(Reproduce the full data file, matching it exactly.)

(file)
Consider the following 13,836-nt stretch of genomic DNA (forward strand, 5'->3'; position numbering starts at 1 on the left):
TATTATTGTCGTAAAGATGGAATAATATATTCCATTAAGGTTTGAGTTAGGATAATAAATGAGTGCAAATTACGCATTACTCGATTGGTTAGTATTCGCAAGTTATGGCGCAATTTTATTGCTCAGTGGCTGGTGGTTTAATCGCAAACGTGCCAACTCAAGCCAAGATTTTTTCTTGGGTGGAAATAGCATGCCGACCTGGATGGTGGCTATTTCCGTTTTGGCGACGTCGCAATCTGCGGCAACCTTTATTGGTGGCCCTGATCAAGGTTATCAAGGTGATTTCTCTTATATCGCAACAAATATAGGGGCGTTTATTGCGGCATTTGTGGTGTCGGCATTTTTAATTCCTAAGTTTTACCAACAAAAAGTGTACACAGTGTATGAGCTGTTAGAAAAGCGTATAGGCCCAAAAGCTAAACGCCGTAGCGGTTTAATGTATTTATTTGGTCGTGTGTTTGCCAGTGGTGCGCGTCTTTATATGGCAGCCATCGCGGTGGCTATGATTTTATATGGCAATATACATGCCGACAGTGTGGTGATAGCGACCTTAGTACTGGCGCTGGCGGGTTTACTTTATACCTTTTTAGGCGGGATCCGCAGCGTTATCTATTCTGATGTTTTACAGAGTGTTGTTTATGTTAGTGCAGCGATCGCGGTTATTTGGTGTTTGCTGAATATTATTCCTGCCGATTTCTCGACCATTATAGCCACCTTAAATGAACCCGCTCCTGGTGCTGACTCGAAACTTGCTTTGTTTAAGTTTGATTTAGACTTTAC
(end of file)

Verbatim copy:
Consider the following 13,836-nt stretch of genomic DNA (forward strand, 5'->3'; position numbering starts at 1 on the left):
TATTATTGTCGTAAAGATGGAATAATATATTCCATTAAGGTTTGAGTTAGGATAATAAATGAGTGCAAATTACGCATTACTCGATTGGTTAGTATTCGCAAGTTATGGCGCAATTTTATTGCTCAGTGGCTGGTGGTTTAATCGCAAACGTGCCAACTCAAGCCAAGATTTTTTCTTGGGTGGAAATAGCATGCCGACCTGGATGGTGGCTATTTCCGTTTTGGCGACGTCGCAATCTGCGGCAACCTTTATTGGTGGCCCTGATCAAGGTTATCAAGGTGATTTCTCTTATATCGCAACAAATATAGGGGCGTTTATTGCGGCATTTGTGGTGTCGGCATTTTTAATTCCTAAGTTTTACCAACAAAAAGTGTACACAGTGTATGAGCTGTTAGAAAAGCGTATAGGCCCAAAAGCTAAACGCCGTAGCGGTTTAATGTATTTATTTGGTCGTGTGTTTGCCAGTGGTGCGCGTCTTTATATGGCAGCCATCGCGGTGGCTATGATTTTATATGGCAATATACATGCCGACAGTGTGGTGATAGCGACCTTAGTACTGGCGCTGGCGGGTTTACTTTATACCTTTTTAGGCGGGATCCGCAGCGTTATCTATTCTGATGTTTTACAGAGTGTTGTTTATGTTAGTGCAGCGATCGCGGTTATTTGGTGTTTGCTGAATATTATTCCTGCCGATTTCTCGACCATTATAGCCACCTTAAATGAACCCGCTCCTGGTGCTGACTCGAAACTTGCTTTGTTTAAGTTTGATTTAGACTTTAC